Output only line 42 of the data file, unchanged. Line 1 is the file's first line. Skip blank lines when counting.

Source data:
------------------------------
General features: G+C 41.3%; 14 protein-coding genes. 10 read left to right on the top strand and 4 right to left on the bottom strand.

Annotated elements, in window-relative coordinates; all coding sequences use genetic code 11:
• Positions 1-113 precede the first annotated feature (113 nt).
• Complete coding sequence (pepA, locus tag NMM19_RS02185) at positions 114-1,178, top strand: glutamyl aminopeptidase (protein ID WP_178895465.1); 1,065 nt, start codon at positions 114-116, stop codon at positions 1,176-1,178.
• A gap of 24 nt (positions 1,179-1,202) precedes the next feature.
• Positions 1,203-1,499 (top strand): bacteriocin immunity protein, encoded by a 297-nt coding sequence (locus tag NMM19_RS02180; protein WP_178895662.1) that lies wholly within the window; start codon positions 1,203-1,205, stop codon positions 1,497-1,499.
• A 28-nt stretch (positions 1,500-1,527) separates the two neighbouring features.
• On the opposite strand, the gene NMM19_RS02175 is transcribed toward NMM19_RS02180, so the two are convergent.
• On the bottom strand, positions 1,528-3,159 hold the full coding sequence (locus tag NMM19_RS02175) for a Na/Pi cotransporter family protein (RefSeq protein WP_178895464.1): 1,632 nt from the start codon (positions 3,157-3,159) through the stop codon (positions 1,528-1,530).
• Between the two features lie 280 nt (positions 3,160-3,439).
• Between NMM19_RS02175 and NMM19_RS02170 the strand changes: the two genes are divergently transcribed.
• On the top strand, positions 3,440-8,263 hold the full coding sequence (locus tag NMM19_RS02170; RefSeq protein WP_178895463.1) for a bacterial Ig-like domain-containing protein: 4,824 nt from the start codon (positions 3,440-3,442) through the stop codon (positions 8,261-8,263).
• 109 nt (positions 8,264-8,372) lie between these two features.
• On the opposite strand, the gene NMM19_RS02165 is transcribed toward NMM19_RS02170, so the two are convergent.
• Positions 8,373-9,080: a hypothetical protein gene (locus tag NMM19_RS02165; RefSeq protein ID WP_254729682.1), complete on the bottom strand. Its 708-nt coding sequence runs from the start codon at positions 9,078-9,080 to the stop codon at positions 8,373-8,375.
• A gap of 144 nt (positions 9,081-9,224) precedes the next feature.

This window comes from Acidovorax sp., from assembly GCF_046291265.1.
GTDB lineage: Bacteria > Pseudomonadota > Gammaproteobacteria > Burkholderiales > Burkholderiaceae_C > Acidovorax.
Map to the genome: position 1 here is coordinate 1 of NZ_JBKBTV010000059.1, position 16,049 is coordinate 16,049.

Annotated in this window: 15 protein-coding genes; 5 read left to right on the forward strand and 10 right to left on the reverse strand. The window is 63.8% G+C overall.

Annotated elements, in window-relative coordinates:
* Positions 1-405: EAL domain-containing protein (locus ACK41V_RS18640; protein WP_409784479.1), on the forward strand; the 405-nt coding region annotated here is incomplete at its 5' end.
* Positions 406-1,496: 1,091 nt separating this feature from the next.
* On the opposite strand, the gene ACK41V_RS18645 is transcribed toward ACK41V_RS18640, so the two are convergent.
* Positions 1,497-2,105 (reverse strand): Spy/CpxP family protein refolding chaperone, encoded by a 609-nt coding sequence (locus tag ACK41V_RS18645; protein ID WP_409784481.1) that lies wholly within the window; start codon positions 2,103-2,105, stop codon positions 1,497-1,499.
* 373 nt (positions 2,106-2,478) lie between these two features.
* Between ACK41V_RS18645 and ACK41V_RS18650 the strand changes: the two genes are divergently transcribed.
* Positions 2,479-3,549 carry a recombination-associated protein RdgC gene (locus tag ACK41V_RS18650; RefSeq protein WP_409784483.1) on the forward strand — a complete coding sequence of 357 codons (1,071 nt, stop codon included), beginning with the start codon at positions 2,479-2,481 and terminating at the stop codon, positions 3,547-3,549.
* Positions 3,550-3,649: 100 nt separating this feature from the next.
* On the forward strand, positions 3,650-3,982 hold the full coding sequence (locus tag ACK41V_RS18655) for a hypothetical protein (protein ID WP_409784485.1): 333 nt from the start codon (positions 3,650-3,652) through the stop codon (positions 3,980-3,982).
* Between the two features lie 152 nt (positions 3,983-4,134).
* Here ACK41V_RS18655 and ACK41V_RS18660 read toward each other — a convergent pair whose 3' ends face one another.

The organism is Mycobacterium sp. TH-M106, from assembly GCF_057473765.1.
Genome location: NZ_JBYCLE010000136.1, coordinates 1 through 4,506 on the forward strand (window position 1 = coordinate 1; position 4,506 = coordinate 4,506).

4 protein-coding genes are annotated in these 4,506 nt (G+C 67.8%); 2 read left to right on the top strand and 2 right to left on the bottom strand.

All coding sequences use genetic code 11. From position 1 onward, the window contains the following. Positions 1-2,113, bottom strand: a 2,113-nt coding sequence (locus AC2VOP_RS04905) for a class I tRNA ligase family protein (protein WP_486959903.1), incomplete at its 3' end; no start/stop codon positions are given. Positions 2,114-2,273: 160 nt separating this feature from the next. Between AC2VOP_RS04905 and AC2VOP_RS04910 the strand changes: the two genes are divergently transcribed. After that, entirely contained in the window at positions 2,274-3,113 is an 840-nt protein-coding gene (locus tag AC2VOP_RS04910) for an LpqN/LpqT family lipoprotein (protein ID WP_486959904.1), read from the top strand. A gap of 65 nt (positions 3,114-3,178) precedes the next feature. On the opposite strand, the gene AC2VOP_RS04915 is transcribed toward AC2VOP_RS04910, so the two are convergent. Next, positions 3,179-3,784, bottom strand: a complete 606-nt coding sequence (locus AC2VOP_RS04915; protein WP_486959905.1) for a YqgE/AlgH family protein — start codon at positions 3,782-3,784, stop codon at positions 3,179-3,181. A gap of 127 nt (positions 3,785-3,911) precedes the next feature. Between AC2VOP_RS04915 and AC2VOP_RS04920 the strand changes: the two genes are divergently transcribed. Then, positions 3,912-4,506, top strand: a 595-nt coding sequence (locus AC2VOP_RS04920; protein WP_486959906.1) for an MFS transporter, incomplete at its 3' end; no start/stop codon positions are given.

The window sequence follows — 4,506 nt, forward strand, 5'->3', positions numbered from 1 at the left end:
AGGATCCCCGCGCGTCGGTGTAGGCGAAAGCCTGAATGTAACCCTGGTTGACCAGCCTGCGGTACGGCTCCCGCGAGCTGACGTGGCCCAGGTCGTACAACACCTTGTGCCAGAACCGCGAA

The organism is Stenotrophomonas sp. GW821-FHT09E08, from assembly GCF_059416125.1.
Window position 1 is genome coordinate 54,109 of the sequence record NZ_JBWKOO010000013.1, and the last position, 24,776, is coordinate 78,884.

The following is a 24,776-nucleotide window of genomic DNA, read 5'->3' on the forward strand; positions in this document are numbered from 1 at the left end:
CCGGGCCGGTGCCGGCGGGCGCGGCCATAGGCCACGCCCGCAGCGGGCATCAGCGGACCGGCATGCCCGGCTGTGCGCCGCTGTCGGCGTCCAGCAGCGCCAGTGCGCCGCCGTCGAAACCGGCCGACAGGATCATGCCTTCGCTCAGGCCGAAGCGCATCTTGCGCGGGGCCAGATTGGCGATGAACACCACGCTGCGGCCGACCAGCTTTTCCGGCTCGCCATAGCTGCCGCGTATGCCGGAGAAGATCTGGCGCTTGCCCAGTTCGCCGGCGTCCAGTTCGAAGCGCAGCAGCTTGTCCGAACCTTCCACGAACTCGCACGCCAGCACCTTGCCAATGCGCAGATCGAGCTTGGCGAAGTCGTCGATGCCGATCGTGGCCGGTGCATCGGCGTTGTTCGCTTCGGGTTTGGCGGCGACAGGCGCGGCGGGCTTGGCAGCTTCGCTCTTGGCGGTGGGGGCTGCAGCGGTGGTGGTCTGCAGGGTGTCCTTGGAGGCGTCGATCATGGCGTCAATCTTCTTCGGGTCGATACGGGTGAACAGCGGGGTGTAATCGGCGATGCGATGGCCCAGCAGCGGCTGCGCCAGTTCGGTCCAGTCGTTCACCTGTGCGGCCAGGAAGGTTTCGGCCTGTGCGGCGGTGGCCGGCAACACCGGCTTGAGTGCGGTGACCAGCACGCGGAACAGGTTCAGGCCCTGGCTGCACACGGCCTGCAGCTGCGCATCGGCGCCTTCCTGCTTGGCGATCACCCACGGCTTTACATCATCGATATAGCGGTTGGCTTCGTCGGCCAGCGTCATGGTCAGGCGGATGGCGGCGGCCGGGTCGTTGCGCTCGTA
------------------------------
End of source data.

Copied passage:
CCGGGCCGGTGCCGGCGGGCGCGGCCATAGGCCACGCCCGCAGCGGGCATCAGCGGACCGGCATGCCCGGCTGTGCGCCGCTGTCGGCGTCCAGCAGCGCCAGTGCGCCGCCGTCGAAACCGGCCGACAGGATCATGCCTTCGCTCAGGCCGAAGCGCATCTTGCGCGGGGCCAGATTGGCGATGAACACCACGCTGCGGCCGACCAGCTTTTCCGGCTCGCCATAGCTGCCGCGTATGCCGGAGAAGATCTGGCGCTTGCCCAGTTCGCCGGCGTCCAGTTCGAAGCGCAGCAGCTTGTCCGAACCTTCCACGAACTCGCACGCCAGCACCTTGCCAATGCGCAGATCGAGCTTGGCGAAGTCGTCGATGCCGATCGTGGCCGGTGCATCGGCGTTGTTCGCTTCGGGTTTGGCGGCGACAGGCGCGGCGGGCTTGGCAGCTTCGCTCTTGGCGGTGGGGGCTGCAGCGGTGGTGGTCTGCAGGGTGTCCTTGGAGGCGTCGATCATGGCGTCAATCTTCTTCGGGTCGATACGGGTGAACAGCGGGGTGTAATCGGCGATGCGATGGCCCAGCAGCGGCTGCGCCAGTTCGGTCCAGTCGTTCACCTGTGCGGCCAGGAAGGTTTCGGCCTGTGCGGCGGTGGCCGGCAACACCGGCTTGAGTGCGGTGACCAGCACGCGGAACAGGTTCAGGCCCTGGCTGCACACGGCCTGCAGCTGCGCATCGGCGCCTTCCTGCTTGGCGATCACCCACGGCTTTACATCATCGATATAGCGGTTGGCTTCGTCGGCCAGCGTCATGGTCAGGCGGATGGCGGCGGCCGGGTCGTTGCGCTCGTA